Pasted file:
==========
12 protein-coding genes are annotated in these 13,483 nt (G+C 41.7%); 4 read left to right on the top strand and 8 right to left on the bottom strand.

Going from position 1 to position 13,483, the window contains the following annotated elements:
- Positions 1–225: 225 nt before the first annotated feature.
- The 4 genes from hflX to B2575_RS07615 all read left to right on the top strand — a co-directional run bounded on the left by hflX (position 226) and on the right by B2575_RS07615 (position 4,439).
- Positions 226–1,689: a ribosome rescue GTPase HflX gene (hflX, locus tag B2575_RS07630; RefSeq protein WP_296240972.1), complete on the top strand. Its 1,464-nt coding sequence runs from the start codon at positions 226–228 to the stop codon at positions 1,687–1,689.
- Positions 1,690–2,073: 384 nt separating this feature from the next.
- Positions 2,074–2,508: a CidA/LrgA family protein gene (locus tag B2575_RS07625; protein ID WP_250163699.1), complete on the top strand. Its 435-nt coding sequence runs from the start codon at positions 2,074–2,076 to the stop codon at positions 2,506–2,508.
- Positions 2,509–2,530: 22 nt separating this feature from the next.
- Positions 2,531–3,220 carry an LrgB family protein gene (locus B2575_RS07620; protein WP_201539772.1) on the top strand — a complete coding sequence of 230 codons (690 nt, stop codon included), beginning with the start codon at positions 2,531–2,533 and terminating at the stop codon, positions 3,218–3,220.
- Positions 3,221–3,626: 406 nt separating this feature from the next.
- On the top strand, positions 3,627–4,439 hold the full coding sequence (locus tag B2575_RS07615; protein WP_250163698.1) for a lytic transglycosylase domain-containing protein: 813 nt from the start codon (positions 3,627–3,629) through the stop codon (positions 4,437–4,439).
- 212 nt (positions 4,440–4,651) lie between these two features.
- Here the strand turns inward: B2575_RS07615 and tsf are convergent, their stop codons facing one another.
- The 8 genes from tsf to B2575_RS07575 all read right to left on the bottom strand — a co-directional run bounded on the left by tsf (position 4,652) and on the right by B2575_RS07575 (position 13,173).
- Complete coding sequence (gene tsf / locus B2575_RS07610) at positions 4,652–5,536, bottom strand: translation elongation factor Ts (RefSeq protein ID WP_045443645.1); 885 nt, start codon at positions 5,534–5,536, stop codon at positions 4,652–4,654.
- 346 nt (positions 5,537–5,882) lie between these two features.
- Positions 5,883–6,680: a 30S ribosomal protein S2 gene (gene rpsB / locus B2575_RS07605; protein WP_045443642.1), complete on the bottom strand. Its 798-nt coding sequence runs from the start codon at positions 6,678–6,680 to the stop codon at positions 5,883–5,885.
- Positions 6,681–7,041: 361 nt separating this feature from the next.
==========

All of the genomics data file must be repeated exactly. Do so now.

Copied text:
12 protein-coding genes are annotated in these 13,483 nt (G+C 41.7%); 4 read left to right on the top strand and 8 right to left on the bottom strand.

Going from position 1 to position 13,483, the window contains the following annotated elements:
- Positions 1–225: 225 nt before the first annotated feature.
- The 4 genes from hflX to B2575_RS07615 all read left to right on the top strand — a co-directional run bounded on the left by hflX (position 226) and on the right by B2575_RS07615 (position 4,439).
- Positions 226–1,689: a ribosome rescue GTPase HflX gene (hflX, locus tag B2575_RS07630; RefSeq protein WP_296240972.1), complete on the top strand. Its 1,464-nt coding sequence runs from the start codon at positions 226–228 to the stop codon at positions 1,687–1,689.
- Positions 1,690–2,073: 384 nt separating this feature from the next.
- Positions 2,074–2,508: a CidA/LrgA family protein gene (locus tag B2575_RS07625; protein ID WP_250163699.1), complete on the top strand. Its 435-nt coding sequence runs from the start codon at positions 2,074–2,076 to the stop codon at positions 2,506–2,508.
- Positions 2,509–2,530: 22 nt separating this feature from the next.
- Positions 2,531–3,220 carry an LrgB family protein gene (locus B2575_RS07620; protein WP_201539772.1) on the top strand — a complete coding sequence of 230 codons (690 nt, stop codon included), beginning with the start codon at positions 2,531–2,533 and terminating at the stop codon, positions 3,218–3,220.
- Positions 3,221–3,626: 406 nt separating this feature from the next.
- On the top strand, positions 3,627–4,439 hold the full coding sequence (locus tag B2575_RS07615; protein WP_250163698.1) for a lytic transglycosylase domain-containing protein: 813 nt from the start codon (positions 3,627–3,629) through the stop codon (positions 4,437–4,439).
- 212 nt (positions 4,440–4,651) lie between these two features.
- Here the strand turns inward: B2575_RS07615 and tsf are convergent, their stop codons facing one another.
- The 8 genes from tsf to B2575_RS07575 all read right to left on the bottom strand — a co-directional run bounded on the left by tsf (position 4,652) and on the right by B2575_RS07575 (position 13,173).
- Complete coding sequence (gene tsf / locus B2575_RS07610) at positions 4,652–5,536, bottom strand: translation elongation factor Ts (RefSeq protein ID WP_045443645.1); 885 nt, start codon at positions 5,534–5,536, stop codon at positions 4,652–4,654.
- 346 nt (positions 5,537–5,882) lie between these two features.
- Positions 5,883–6,680: a 30S ribosomal protein S2 gene (gene rpsB / locus B2575_RS07605; protein WP_045443642.1), complete on the bottom strand. Its 798-nt coding sequence runs from the start codon at positions 6,678–6,680 to the stop codon at positions 5,883–5,885.
- Positions 6,681–7,041: 361 nt separating this feature from the next.